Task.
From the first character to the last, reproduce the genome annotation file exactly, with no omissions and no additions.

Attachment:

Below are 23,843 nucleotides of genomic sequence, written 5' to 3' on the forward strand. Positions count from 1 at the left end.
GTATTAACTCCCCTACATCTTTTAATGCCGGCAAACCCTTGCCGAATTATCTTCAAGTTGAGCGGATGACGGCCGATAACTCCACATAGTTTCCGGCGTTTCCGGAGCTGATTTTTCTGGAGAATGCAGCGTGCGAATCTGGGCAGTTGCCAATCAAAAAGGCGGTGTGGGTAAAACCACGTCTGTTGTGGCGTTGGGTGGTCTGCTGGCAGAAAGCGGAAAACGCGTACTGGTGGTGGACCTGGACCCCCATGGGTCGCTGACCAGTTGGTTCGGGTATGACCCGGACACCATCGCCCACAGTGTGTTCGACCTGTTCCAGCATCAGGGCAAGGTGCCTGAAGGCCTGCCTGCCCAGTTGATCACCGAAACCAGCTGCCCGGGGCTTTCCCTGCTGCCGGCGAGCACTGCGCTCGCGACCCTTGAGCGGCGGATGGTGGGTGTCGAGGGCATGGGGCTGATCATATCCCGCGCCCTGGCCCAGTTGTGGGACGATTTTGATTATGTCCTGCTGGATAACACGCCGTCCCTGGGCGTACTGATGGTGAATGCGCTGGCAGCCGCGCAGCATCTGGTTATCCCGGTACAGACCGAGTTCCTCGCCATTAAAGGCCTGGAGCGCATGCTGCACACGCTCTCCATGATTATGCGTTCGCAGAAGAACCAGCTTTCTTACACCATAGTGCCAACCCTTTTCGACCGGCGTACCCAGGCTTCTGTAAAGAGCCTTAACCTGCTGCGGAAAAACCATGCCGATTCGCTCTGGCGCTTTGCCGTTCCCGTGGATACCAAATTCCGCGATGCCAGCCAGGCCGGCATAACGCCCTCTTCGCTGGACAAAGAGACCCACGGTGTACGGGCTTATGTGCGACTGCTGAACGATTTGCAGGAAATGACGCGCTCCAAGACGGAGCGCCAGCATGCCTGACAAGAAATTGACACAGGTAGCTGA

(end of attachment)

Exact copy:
Below are 23,843 nucleotides of genomic sequence, written 5' to 3' on the forward strand. Positions count from 1 at the left end.
GTATTAACTCCCCTACATCTTTTAATGCCGGCAAACCCTTGCCGAATTATCTTCAAGTTGAGCGGATGACGGCCGATAACTCCACATAGTTTCCGGCGTTTCCGGAGCTGATTTTTCTGGAGAATGCAGCGTGCGAATCTGGGCAGTTGCCAATCAAAAAGGCGGTGTGGGTAAAACCACGTCTGTTGTGGCGTTGGGTGGTCTGCTGGCAGAAAGCGGAAAACGCGTACTGGTGGTGGACCTGGACCCCCATGGGTCGCTGACCAGTTGGTTCGGGTATGACCCGGACACCATCGCCCACAGTGTGTTCGACCTGTTCCAGCATCAGGGCAAGGTGCCTGAAGGCCTGCCTGCCCAGTTGATCACCGAAACCAGCTGCCCGGGGCTTTCCCTGCTGCCGGCGAGCACTGCGCTCGCGACCCTTGAGCGGCGGATGGTGGGTGTCGAGGGCATGGGGCTGATCATATCCCGCGCCCTGGCCCAGTTGTGGGACGATTTTGATTATGTCCTGCTGGATAACACGCCGTCCCTGGGCGTACTGATGGTGAATGCGCTGGCAGCCGCGCAGCATCTGGTTATCCCGGTACAGACCGAGTTCCTCGCCATTAAAGGCCTGGAGCGCATGCTGCACACGCTCTCCATGATTATGCGTTCGCAGAAGAACCAGCTTTCTTACACCATAGTGCCAACCCTTTTCGACCGGCGTACCCAGGCTTCTGTAAAGAGCCTTAACCTGCTGCGGAAAAACCATGCCGATTCGCTCTGGCGCTTTGCCGTTCCCGTGGATACCAAATTCCGCGATGCCAGCCAGGCCGGCATAACGCCCTCTTCGCTGGACAAAGAGACCCACGGTGTACGGGCTTATGTGCGACTGCTGAACGATTTGCAGGAAATGACGCGCTCCAAGACGGAGCGCCAGCATGCCTGACAAGAAATTGACACAGGTAGCTGA